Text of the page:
Sources and Kinds of Computational Inspiration

Even a machine that is largely autonomous in generation will create artefacts for human consideration and consumption, for we have, as yet, no need of machines that create only for each other. The values of the human audience are reflected in a CC system’s objective function, which a developer might specify explicitly as a multivariate formula or, alternately, require the machine to learn for itself from an ‘inspiring set’ of human exemplars [42]. In fact, a machine will need a number of such sets if it is to adequately model novelty and usefulness. For, to determine whether a digital artefact is original, or to measure its novelty and surprise value, a machine will need the cultural memory of past acts of creativity that we humans take for granted. Therefore, Boden [2, 3] distinguishes P-Creative from H-Creative generation: a result is P- or Psychologically Creative if it is novel to the agent that generates it, regardless of its originality in any historical sense; in contrast, the first-ever generation of a result is H- or Historically Creative. A CC system is demonstrably P-Creative to the extent that it reproduces known results for itself—e.g., if it can derive established theorems or laws—but even P-not-H creativity can serve as a promissory note for a system’s generative reach and future abilities. Naturally, we prefer it when our CC systems are capable of truly H-Creative results too, even when these amount to novel reformulations of prior results (e.g., a new way of proving theorem T or of achieving result R).

The P/H distinction is a useful, and oft-cited, idea in computational creativity, but it is no less reductive than the creativity-as-search perspective. It lacks, for instance, a socio-cultural dimension, and assumes a simplistic, one-track view of history. Moreover, while P vs. H feels like a binary distinction, each must exist on a gradient. Tiny changes to an exemplar can yield a result that is strictly new, yet we are reluctant to label even those that are deemed patentable as H-Creative. A generative system such as David Cope’s Experiments in Musical Intelligence, or EMI [10] must have Bach in its bones, in the very definition of its search spaces and objective functions, before it can produce new Bach-like cantatas of its own. But as impressive as a machine’s outputs may be, they will fall short of the exemplars in its inspiring set, at least with regards to originality, if those exemplars are merely used as templates for future, recombinant generation. In the ideal case, a CC system can extract the unifying essence of its inspiring set, and transfer it into novel results of its own that chime with, but do not overly resemble, its inspirations. In effect, a CC system capable of deliberate originality must possess different objective functions for similarity and dissimilarity. If a single distance function is used for both purposes, a system will find it hard to identify outputs that both resemble its exemplars and significantly diverge from them too. All too often, what results is a machine pastiche of a human exemplar that is strictly new in a binary sense but unduly similar to what has gone before.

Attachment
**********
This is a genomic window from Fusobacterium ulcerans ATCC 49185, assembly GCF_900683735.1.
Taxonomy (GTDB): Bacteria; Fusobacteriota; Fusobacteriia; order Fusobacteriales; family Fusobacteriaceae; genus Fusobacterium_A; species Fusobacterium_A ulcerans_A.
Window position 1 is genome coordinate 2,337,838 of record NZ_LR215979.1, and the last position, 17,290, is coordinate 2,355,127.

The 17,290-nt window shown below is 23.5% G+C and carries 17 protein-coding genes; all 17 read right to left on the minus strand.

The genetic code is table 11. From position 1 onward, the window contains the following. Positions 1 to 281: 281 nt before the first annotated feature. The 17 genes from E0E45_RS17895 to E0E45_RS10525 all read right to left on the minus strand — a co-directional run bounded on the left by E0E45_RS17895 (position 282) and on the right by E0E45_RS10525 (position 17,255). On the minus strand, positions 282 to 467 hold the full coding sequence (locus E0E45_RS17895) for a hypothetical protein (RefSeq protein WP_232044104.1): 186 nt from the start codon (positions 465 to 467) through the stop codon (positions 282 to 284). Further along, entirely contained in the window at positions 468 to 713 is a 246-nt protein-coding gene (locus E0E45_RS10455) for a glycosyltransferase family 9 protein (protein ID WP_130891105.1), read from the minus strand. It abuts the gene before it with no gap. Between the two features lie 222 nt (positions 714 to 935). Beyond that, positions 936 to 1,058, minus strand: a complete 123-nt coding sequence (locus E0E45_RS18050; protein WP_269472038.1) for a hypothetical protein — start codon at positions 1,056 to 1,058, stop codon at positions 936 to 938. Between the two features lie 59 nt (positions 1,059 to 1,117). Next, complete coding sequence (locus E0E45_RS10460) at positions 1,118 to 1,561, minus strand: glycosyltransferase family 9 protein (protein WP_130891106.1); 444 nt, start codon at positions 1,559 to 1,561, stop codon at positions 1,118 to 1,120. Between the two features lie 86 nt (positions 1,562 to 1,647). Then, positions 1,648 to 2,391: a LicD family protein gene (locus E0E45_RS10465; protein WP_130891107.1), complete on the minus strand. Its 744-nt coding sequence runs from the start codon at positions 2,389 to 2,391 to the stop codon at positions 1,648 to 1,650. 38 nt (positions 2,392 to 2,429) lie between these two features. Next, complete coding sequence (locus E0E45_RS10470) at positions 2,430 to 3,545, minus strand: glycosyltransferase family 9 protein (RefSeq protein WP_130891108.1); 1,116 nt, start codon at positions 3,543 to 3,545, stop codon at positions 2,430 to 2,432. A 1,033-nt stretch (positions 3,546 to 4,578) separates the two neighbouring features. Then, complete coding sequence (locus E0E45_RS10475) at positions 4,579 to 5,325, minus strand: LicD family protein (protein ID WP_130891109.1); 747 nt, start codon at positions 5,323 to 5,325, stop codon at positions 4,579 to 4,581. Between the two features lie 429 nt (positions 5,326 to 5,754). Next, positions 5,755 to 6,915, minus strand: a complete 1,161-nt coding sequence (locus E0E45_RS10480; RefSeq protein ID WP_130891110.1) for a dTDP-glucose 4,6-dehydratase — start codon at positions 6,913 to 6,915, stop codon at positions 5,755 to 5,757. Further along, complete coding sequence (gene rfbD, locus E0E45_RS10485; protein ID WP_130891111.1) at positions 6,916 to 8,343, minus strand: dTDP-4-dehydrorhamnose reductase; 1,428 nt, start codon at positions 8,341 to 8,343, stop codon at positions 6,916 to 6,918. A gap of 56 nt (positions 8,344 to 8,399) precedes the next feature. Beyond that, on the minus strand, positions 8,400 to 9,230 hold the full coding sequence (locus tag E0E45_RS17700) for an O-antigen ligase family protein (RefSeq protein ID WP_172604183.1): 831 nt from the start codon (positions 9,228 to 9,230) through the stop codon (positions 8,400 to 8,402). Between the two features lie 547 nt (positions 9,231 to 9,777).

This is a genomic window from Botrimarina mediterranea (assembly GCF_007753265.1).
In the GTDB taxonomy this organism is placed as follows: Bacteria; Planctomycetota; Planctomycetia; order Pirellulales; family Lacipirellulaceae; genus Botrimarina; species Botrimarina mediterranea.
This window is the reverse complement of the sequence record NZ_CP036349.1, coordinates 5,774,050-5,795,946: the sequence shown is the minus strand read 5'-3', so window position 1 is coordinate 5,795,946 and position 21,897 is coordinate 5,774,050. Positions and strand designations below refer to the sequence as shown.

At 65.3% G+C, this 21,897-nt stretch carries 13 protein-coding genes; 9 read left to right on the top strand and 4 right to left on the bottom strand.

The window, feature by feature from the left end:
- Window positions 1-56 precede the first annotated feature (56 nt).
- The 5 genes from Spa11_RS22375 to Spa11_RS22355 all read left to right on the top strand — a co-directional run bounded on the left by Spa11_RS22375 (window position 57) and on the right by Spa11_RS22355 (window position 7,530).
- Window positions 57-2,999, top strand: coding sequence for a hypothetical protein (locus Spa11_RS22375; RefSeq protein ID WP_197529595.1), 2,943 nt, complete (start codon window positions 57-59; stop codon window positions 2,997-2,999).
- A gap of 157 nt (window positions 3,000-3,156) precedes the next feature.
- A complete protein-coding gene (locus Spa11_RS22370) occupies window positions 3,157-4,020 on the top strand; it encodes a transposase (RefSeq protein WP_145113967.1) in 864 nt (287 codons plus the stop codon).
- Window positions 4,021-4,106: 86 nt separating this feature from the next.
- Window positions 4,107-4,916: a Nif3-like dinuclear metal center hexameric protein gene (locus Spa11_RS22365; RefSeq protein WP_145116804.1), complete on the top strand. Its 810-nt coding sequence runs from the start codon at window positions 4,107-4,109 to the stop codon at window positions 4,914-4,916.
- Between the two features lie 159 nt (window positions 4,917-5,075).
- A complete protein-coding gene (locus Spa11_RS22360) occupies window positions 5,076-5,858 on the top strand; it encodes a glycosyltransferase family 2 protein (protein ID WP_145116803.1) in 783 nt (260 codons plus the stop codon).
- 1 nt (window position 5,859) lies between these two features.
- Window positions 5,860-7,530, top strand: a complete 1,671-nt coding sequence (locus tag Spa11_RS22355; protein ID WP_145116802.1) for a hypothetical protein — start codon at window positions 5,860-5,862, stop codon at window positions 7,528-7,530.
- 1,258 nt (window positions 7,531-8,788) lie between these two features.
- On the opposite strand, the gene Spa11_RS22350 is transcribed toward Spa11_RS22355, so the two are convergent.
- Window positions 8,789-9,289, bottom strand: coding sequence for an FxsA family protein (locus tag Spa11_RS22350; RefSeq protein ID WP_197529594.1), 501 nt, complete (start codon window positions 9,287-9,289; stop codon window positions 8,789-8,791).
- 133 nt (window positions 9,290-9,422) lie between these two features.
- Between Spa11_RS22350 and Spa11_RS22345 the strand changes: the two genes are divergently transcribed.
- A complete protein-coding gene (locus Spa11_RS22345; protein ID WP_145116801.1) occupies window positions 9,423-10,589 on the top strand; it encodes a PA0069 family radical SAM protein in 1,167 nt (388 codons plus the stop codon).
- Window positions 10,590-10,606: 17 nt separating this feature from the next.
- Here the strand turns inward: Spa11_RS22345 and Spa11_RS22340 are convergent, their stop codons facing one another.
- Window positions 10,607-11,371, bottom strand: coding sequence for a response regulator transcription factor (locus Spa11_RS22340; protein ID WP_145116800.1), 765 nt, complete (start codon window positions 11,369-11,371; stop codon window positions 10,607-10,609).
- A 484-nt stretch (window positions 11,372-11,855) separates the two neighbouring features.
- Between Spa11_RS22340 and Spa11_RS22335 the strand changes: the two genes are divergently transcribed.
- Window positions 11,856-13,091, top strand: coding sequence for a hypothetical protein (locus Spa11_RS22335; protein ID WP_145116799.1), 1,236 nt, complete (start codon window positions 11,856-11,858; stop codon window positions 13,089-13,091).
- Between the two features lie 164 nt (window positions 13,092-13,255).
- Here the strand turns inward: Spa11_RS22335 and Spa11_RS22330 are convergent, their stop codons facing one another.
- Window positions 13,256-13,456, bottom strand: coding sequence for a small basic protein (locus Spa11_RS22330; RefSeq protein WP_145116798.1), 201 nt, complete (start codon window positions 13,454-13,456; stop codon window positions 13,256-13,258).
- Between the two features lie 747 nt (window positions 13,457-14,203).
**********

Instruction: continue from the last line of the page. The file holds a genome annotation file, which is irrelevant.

CC theorists refer to a related point of criticism as mere generation. A system that uses templates or scripts to generate artefacts with the formal properties of a given class—to e.g., produce poem-shaped texts or cantata-shaped sounds—is merely generative if it lacks a capacity for self-critique and the ability to rank and filter its own well-formed outputs by quality. Such systems may be autonomous generators of valid forms, but they require a human in the loop to attach value to their outputs. Mere generation and pastiche often work hand in hand, as each exploits a shallow model of the domain. A pastiche generator limits its search to the locality of an inspiring exemplar, using formal criteria to explore neighboring states. Lacking any sense of the value of these states, it relies on closeness to the exemplar to guarantee the meaningfulness of any new variants. Mere generation hollows out or abstracts templates from its inspiring exemplars, in the hope that much of the meaning of the original attaches to the template and to the variants produced with it. However, it is important to note that these criticisms should not only be levelled at our machines. Pastiche and mere generation are often exploited by humans too, to produce artefacts with just a veneer of originality. Our ‘creative’ machines usefully expose the tacit assumptions which we make about human creators. Therefore, when we criticize them, it is not so much for falling short of the best human creators but for aiming for, and reaching, the low bar set by the worst.